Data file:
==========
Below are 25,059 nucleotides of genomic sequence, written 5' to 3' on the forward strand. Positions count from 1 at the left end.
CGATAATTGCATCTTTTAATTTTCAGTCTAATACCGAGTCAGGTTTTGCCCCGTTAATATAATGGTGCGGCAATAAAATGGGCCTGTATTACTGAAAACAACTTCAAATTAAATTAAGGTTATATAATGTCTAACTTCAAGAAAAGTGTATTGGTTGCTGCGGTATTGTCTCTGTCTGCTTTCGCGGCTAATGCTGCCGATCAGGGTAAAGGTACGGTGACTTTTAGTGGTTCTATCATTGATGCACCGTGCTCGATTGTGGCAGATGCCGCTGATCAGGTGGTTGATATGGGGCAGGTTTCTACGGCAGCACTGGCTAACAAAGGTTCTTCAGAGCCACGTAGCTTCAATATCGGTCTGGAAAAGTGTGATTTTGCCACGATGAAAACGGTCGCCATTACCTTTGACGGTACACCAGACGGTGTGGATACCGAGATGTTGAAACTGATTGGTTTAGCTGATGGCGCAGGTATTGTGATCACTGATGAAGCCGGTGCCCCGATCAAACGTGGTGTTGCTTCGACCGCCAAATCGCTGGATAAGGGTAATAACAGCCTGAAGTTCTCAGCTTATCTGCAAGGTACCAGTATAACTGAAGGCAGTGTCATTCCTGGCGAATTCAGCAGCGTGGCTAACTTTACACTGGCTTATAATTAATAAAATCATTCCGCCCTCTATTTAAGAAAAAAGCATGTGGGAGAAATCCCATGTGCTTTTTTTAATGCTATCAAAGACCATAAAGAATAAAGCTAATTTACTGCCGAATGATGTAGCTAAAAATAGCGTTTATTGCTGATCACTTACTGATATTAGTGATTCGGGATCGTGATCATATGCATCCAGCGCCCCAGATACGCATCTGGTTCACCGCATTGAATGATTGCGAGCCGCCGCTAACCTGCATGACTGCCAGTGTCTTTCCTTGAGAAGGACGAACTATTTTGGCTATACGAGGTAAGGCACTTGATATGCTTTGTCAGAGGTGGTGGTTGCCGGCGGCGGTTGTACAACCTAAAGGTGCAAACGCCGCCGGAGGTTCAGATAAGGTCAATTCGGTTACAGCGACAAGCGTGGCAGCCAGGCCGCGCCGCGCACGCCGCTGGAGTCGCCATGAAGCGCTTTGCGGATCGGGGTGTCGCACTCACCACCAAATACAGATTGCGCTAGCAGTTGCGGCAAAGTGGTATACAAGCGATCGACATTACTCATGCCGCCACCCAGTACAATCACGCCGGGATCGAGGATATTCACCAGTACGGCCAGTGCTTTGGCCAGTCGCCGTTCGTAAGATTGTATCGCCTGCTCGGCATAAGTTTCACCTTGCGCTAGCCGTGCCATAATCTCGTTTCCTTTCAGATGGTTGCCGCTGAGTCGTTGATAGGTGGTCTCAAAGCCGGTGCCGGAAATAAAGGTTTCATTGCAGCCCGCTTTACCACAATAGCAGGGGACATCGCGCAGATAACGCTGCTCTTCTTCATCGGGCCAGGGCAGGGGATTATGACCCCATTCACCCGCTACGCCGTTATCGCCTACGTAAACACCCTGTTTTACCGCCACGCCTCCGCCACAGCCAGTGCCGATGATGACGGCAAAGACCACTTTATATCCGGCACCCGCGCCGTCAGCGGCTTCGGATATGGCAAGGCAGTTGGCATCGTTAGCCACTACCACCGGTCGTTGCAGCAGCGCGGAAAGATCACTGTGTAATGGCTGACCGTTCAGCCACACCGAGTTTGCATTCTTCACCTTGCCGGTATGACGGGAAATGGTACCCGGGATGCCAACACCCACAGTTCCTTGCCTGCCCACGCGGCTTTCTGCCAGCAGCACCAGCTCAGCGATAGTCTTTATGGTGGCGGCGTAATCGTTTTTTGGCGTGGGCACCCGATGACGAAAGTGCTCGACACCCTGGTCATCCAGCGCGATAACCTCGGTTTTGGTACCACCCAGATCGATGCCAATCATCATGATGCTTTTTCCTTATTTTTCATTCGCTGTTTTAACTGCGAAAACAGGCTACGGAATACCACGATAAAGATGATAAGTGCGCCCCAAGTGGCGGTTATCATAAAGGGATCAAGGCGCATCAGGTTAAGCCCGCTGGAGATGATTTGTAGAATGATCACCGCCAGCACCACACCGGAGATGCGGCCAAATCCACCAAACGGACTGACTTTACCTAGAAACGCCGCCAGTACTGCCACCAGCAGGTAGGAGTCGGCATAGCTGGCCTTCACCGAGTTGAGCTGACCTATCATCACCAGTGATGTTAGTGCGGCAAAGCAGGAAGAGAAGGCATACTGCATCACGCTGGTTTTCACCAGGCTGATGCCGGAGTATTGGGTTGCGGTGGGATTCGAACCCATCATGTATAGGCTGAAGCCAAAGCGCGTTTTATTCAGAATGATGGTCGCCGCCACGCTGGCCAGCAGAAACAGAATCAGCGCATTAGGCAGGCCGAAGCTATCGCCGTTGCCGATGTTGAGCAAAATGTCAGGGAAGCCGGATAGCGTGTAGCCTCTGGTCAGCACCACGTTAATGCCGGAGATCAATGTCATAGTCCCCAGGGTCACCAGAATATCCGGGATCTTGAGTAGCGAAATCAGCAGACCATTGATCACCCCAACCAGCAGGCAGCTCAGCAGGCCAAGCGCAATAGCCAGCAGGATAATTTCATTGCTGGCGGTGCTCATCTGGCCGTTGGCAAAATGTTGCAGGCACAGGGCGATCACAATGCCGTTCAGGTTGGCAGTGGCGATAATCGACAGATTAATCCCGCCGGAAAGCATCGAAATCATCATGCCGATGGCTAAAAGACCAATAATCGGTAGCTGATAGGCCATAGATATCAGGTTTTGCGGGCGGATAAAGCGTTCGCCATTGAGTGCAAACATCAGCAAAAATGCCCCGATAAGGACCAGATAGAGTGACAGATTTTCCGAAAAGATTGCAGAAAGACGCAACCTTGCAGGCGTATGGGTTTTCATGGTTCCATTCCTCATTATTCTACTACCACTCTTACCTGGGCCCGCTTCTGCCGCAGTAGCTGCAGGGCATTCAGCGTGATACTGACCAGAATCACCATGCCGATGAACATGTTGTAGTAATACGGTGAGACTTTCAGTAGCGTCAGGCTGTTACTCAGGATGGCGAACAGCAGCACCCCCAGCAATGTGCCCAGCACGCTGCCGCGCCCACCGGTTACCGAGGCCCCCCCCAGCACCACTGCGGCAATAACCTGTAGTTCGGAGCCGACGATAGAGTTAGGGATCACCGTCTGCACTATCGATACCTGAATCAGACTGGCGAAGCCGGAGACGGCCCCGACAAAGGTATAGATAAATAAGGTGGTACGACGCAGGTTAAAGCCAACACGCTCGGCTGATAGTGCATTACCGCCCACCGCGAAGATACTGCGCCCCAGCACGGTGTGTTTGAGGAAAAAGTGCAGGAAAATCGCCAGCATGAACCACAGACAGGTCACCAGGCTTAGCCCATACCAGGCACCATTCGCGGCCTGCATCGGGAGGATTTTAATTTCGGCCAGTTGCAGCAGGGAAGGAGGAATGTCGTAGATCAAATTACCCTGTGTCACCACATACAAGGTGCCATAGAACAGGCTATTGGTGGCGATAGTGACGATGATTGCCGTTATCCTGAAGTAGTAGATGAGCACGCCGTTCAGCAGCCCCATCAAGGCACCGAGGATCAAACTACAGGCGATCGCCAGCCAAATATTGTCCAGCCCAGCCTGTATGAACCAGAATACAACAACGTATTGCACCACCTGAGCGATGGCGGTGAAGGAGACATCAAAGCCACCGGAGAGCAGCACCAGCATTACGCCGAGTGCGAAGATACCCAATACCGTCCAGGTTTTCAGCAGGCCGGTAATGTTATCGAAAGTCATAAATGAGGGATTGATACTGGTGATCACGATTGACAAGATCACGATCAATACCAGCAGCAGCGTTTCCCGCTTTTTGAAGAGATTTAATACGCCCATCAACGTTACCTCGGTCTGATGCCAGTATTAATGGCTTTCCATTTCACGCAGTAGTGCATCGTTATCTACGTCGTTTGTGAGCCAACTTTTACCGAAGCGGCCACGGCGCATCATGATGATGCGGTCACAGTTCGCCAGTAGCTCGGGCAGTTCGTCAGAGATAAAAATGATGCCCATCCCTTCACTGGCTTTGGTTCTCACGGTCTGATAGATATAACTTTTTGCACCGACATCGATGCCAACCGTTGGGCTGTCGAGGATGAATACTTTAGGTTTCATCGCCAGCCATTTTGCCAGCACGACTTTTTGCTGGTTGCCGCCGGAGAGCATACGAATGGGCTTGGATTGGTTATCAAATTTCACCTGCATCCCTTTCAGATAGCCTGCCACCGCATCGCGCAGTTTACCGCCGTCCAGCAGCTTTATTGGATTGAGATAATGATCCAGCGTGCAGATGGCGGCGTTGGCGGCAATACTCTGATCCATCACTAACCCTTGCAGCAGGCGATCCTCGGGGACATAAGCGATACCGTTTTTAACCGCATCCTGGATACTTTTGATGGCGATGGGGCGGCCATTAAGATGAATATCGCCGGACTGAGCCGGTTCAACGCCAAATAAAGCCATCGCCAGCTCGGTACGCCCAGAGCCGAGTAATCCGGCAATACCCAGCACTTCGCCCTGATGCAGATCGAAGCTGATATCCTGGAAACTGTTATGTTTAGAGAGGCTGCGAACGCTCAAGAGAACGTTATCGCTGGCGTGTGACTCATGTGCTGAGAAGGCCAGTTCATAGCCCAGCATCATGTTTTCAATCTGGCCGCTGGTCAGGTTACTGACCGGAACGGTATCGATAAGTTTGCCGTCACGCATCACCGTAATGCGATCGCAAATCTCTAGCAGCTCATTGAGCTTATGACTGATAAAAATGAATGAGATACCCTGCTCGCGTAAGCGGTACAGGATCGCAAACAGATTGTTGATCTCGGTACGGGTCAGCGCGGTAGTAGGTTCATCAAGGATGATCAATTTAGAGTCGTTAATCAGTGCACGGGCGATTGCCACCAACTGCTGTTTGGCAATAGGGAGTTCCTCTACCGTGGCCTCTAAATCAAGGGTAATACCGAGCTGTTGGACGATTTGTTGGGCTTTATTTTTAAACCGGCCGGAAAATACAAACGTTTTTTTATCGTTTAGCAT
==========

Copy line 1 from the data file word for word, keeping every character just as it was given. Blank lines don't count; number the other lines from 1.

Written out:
Below are 25,059 nucleotides of genomic sequence, written 5' to 3' on the forward strand. Positions count from 1 at the left end.